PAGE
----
Tuesday, May 23, 2017 | 4:30 PM EDT - 6:30 PM EDT
Harvard Club |, New York, NY
The United States Pacific Command (USPACOM) is the world’s largest military command, with an area of responsibility encompassing about half the earth’s surface and approximately 375,000 U.S. military and civilian personnel. A critical branch of the U.S. Armed Forces, USPACOM plays an important role in protecting and defending U.S. territory, people, and interests, and also enhances stability in the Asia-Pacific region. On May 23, 2017, four former USPACOM commanders, in discussion with National Committee President Stephen A. Orlins, reflected on their time in command and addressed issues such as rising tensions on the Korean Peninsula, the South China Sea, cross-Strait relations, among other topics
This program was part of a series of events celebrating the National Committee’s 50th Anniversary. For more information about the Leaders Speak series, please click here. For more information about additional 50th Anniversary programs, please click here.
Related Video: Click here to watch Leaders Speak: Defense Secretaries
Admiral Dennis C. Blair
Admiral Dennis C. Blair served as PACOM commander from 1999 to 2002, retiring after 34 years of service in the Navy. During his naval career, Admiral Blair served on guided missile destroyers in both the Atlantic and Pacific fleets and commanded the U.S.S. Kitty Hawk Battle Group. Ashore, he served as director of the Joint Staff and held positions on the National Security Council and several major Navy staffs.
As director of national intelligence, from January 2009 to May 2010, Admiral Blair led sixteen national intelligence agencies, managed a budget of $50 billion, and provided integrated intelligence support to the president, congress, and operations in the field.
From 2003 to 2006, Admiral Blair was president and chief executive officer of the Institute for Defense Analyses, which supports the Departments of Defense and Homeland Security, as well as the intelligence community.
Admiral Blair has served as a director of both public and private corporations, including Tyco International, EDO Corporation, and Iridium LLC. Admiral Blair co-chaired the Federal Commission on the Theft of American Intellectual Property. He is the author of Military Engagement: Influencing Armed Forces Worldwide to Support Democratic Transitions (Brookings Institution Press, 2013).
Admiral Blair is chairman of the board and distinguished senior fellow of Sasakawa Peace Foundation USA. He joined in 2014 and, as chief executive officer from then until February 2017, led the team through a refocusing of its mission and a greatly expanded staff. Admiral Blair has deep experience in Japan and Asia issues and serves as a member of the Energy Security Leadership Council, and is on the boards of the National Committee on U.S.-China Relations, Freedom House, National Bureau of Asian Research, and Atlantic Council. He currently chairs an advisory committee for Lockheed Martin Space Systems.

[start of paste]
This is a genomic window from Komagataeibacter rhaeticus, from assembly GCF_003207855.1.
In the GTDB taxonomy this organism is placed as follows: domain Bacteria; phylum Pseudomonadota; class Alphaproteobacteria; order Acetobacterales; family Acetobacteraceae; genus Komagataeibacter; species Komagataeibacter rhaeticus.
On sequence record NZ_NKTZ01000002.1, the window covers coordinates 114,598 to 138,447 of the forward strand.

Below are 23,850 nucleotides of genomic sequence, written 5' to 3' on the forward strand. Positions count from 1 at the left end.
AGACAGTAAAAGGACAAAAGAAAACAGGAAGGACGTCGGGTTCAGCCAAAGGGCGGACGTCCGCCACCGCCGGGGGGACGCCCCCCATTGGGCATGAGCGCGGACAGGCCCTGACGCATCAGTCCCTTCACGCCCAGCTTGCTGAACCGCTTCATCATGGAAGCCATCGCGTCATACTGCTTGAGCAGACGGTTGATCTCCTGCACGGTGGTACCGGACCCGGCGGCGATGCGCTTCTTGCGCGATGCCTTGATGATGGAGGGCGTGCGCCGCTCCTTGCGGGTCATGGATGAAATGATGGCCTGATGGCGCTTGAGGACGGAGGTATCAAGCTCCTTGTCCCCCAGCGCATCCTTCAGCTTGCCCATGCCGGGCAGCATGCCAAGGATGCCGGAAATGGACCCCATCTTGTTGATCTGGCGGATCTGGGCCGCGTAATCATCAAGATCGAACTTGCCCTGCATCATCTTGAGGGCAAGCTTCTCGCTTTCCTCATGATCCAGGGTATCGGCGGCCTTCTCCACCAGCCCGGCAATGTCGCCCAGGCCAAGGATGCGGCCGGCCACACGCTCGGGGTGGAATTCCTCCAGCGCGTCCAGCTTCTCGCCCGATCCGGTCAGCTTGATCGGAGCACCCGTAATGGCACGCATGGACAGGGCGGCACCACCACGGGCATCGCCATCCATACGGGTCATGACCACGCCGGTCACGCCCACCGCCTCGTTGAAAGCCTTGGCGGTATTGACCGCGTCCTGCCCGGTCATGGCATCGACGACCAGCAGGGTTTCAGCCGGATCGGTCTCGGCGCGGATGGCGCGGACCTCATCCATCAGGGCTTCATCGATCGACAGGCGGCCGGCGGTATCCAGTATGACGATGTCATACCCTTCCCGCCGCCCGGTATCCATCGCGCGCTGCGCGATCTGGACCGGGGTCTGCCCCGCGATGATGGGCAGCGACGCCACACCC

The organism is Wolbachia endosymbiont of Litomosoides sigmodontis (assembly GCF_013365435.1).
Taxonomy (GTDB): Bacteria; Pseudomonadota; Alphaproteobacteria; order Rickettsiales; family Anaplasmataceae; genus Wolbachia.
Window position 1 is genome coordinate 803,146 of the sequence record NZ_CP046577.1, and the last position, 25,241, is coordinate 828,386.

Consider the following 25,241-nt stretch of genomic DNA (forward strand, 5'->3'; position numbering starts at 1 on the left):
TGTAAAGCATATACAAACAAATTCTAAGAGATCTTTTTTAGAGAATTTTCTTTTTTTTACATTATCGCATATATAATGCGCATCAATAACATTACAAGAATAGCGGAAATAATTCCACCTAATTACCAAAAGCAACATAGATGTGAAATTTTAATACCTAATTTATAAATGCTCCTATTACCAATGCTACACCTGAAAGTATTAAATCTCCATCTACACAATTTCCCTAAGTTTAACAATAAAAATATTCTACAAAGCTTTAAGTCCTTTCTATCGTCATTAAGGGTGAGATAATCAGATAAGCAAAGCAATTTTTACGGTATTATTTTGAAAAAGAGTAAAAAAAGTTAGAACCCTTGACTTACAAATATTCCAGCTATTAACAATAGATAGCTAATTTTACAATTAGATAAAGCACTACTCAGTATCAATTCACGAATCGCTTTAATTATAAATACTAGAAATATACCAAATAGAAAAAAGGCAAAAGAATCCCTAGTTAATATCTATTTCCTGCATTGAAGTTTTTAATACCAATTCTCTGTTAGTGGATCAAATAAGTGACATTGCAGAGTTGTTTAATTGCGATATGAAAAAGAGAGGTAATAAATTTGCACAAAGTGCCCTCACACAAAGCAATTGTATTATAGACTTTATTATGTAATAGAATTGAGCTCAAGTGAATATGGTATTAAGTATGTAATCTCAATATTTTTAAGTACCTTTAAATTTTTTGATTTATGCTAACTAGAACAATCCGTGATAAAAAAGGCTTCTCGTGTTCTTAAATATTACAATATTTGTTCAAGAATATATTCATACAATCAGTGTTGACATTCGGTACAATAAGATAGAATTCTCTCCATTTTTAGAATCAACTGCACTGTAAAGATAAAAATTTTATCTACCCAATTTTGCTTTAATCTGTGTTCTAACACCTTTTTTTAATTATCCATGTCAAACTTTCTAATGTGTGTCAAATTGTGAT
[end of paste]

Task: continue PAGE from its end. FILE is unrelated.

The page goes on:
A graduate of the U.S. Naval Academy, Blair earned a master’s degree in history and languages from Oxford University as a Rhodes scholar, and was a White House fellow at the Department of Housing and Urban Development. He has been awarded four Defense Distinguished Service medals, three National Intelligence Distinguished Service medals, and received decorations from the governments of Japan, Thailand, Korea, Australia, the Philippines, and Taiwan.
Admiral Timothy J. Keating
Admiral Timothy J. Keating retired in December 2009 after serving for three years as PACOM commander. While in command, Admiral Keating visited over 30 countries, meeting diplomats, military officials and commercial leaders to emphasize active engagement with national and international partners in preserving the security and stability upon which the Asia-Pacific region’s success depends.
Prior to his tour at the Pacific Command, Admiral Keating was commander of the United States Northern Command, responsible for protecting the U.S. homeland and providing support to federal, state, and local officials in times of crisis. Simultaneously, he was also commander of the North American Aerospace Defense Command, providing aerospace warning, air sovereignty, and defense for the United States and Canada.
Previous tours include service as the director of the Joint Staff in the Pentagon, command of the United States Fifth Fleet and all naval forces in the U.S. Central Command headquartered in the Kingdom of Bahrain, deputy chief of naval operations in the Pentagon, command of the U.S.S. Kitty Hawk Battle Group stationed in Yokosuka, Japan, and deputy director for operations on the joint staff in the Pentagon. Prior to this, Admiral Keating held command positions at the Naval Strike Warfare Center, a Carrier Air Wing and an F-18 Squadron.